Prior to Mr. Knuckles’ employment in the Unity Party’s led government, specially between, 1969-1993, he served as Liaison Officer and Special Protocol Attache, planning for and executing important events such as State Visits, Conferences and Inaugurations and serving as a Liaison to foreign dignitaries, including Heads of State.
At the State Department, he served as Secretary to Secretary of State J. Rudolph Grimes and was later appointed by the late President Tubman as a member of Liberian delegations to several Ministerial and Summit meetings of Organization of African Unity in Addis Ababa, Ethiopia. He also attended the Summit of Heads of State of the Non-Aligned Movement in Lusaka, Zambia.
Mr. Knuckles also served as Administrative Assistant to the late Vice President James E. Greene, until his death in 1977. President William R. Tolbert in 1979 appointed Mr. Knuckles Assistant Minister for Sports in the Ministry of Labor, Youth and Sports, during the tenure of Minister Estrada J. Bernard. Following his successful organization of a six-nation tournament won by Liberia, Knucles was elevated to the position of Deputy Minister for Youth and Sports, the assignment he held until his resignation in June 1980.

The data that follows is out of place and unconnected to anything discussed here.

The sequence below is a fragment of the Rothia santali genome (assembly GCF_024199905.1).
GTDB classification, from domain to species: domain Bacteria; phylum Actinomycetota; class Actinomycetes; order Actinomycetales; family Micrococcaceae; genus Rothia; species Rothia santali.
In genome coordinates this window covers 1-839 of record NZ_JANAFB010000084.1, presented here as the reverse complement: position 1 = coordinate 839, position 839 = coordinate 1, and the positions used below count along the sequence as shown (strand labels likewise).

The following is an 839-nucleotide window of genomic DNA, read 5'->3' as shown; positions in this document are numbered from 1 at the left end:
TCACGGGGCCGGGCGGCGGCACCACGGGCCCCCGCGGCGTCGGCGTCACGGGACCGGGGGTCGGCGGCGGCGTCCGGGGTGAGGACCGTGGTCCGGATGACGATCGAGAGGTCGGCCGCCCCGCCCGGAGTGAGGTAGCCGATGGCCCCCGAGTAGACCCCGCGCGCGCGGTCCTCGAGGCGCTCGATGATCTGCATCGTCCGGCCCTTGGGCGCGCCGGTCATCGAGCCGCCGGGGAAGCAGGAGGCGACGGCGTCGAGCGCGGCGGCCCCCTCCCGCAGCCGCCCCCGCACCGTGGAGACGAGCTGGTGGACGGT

The late Knuckles served as Managing Editor at the Daily Observer from 1982-1984 as well as a correspondent for the BBC’s Focus on Africa Program.
Willis was a strong believer in the family and the Church. He was a lifelong Methodist, spearheaded and organized record fundraising drives on two occasions for the rebuilding of the Church.
He served as Secretary General and Vice Chairman of the Liberia Football Association (LFA) from 1972-1975 and from 1984-1986.
In 1988, he organized and served as managing director of the Sports World, which was forced to close down in 1990 at the onset of the civil war. Again, in 1992, he established a wholly owned private business entity, which provided a vital link between Liberians at home and their relatives in the US, West Africa and other part of the world.
The distinguished statesman died Monday, July 28, 2014 at the hour of 12:30 am in Accra, Ghana after a brief illness.
He was born June 29, 1946 in the City of Careysburg, Montserrado County unto the Union of Mr. Willis D. Knuckles, Sr. and Mrs. Ethel Dunbar Knuckles, the second of 15 children. He was predeceased by two brothers, George and Winston.
He is survived by his widow, Mrs. Hawa Evelyn Knuckles; three children, Hawa-Ellen Knuckles, Willis D. Knuckles, III (Marie), and Ethel V. Knuckles; his mother, Mrs. Ethel Dunbar Wah; 12 brothers and sisters, Mrs. Bushin Wilson, Gabriel, Raymond, Marie Forko, William, Benedict, Pitman, Emma Burl Sea, Ethel Coomber, Estella, Mawolo and Robert; two grandchildren: Somod Willis and Nala Miriam; and many other relatives and friends in Liberia and abroad.
The Liberian Official Gazette described the late Knuckles as: Patriot, Administrator, Entrepreneur, Devout Christian and Dedicated Public Servant.
Mr. Knuckles was buried at the Knuckles’ Cemetery opposite his house in Careysburg.
President Ellen Johnson-Sireaf led the Cabinet to the burial, which marked the first time for President Sirleaf to attend both funeral and burial ceremonies, since her reelection in 2011.